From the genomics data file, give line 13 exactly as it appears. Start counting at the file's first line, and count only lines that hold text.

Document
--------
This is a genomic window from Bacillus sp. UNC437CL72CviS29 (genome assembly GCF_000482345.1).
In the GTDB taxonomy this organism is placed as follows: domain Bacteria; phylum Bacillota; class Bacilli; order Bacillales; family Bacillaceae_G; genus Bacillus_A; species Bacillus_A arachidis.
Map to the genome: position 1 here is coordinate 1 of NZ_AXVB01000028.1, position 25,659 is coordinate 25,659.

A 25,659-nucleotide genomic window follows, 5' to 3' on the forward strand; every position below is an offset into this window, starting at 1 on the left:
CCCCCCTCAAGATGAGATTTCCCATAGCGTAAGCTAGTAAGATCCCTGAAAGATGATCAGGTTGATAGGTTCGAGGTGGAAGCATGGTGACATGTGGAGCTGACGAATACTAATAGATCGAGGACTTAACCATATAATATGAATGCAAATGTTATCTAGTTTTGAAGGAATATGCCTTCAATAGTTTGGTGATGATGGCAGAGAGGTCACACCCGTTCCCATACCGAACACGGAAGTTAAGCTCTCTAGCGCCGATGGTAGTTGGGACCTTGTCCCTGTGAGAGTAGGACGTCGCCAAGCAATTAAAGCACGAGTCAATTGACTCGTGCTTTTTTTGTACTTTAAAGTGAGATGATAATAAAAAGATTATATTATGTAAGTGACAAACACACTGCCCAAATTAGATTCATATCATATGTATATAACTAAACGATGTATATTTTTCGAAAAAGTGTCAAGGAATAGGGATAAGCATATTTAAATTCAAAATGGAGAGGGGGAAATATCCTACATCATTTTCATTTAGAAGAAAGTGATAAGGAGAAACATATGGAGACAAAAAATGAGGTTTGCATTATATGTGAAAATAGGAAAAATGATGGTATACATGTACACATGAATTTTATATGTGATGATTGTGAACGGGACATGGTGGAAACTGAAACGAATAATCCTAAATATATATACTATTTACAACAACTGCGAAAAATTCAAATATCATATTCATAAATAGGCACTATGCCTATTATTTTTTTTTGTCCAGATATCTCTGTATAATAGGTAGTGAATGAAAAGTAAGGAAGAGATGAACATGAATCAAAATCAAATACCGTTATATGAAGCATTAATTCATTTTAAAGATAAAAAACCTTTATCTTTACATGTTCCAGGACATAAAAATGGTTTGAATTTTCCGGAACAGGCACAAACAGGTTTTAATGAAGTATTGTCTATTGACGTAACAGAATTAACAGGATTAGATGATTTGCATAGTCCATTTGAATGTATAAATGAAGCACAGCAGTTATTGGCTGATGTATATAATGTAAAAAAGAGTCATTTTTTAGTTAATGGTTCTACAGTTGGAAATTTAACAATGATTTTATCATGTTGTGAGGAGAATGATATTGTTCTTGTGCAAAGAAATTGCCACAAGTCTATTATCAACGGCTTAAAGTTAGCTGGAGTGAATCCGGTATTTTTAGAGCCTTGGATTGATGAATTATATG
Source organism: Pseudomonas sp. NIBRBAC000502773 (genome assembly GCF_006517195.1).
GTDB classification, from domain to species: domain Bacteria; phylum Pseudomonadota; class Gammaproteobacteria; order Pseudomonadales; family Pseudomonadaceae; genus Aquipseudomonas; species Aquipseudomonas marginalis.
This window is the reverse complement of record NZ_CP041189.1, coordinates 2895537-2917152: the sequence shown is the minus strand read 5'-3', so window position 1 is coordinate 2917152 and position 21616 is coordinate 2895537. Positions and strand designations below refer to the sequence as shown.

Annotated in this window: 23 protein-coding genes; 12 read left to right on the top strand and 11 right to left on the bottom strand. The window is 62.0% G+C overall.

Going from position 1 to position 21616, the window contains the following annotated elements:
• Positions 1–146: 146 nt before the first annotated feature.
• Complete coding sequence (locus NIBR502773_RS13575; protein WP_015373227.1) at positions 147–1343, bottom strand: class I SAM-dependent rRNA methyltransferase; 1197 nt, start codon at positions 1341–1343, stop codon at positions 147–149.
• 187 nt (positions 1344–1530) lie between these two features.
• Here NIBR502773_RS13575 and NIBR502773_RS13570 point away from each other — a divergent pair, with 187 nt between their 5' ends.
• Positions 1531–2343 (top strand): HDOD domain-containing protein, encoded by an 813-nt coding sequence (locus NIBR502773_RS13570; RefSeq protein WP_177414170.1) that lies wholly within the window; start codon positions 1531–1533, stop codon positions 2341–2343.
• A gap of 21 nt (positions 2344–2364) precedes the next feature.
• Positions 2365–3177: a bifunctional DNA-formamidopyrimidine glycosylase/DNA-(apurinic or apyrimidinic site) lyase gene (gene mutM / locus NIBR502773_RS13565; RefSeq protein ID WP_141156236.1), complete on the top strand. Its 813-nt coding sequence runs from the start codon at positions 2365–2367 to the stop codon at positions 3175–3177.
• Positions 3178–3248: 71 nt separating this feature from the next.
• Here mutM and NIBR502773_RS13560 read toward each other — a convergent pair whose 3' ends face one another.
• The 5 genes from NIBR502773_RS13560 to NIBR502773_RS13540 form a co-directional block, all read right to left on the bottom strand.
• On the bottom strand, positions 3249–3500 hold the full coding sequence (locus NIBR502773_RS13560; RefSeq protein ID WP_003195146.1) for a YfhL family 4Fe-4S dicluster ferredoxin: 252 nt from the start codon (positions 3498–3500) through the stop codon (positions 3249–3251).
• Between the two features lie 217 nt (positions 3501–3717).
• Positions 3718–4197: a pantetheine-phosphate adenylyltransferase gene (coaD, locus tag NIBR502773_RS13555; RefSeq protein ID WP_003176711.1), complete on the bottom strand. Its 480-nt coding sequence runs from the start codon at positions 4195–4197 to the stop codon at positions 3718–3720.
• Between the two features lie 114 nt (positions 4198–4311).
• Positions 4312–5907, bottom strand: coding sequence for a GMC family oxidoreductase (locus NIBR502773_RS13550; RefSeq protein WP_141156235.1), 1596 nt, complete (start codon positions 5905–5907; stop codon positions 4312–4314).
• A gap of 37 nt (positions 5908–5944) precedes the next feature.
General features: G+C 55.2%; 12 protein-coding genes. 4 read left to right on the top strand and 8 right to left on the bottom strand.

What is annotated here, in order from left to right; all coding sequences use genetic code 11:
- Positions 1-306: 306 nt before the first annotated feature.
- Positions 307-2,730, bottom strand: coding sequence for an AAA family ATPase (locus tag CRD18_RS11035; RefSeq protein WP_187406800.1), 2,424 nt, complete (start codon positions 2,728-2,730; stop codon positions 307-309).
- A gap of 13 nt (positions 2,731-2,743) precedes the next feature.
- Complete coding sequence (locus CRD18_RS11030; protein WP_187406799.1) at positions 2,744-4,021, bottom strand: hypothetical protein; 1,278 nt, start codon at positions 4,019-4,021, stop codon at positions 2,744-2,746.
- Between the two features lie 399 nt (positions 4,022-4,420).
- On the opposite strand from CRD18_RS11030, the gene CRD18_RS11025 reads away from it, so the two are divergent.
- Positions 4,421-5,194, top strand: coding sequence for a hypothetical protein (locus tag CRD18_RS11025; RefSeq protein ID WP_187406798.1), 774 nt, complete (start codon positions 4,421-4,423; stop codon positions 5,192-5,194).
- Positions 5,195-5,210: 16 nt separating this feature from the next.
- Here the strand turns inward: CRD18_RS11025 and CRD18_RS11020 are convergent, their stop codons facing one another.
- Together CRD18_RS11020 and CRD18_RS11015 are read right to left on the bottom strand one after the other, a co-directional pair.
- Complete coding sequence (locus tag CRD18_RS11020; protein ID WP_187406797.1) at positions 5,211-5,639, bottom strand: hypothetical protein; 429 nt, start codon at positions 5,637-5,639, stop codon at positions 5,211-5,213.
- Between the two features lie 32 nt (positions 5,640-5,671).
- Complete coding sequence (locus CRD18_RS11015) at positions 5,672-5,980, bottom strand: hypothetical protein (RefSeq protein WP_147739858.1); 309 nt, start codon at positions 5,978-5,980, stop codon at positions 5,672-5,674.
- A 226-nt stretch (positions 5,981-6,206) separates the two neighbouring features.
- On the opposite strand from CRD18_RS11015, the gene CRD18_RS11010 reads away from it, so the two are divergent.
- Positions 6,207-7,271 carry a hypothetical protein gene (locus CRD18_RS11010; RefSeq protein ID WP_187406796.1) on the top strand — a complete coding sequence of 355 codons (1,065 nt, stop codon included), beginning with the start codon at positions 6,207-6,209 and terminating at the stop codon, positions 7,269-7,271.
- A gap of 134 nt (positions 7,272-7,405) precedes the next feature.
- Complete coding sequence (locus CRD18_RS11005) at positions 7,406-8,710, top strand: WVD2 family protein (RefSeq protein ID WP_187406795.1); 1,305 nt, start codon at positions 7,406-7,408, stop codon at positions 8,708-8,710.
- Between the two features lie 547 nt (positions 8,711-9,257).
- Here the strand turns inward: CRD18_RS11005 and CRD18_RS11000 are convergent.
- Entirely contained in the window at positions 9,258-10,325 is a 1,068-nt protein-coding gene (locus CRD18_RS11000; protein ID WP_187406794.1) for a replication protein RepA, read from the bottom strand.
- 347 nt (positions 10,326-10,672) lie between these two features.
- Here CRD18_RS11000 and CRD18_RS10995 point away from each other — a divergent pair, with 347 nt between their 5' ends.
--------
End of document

• 187 nt (positions 1344–1530) lie between these two features.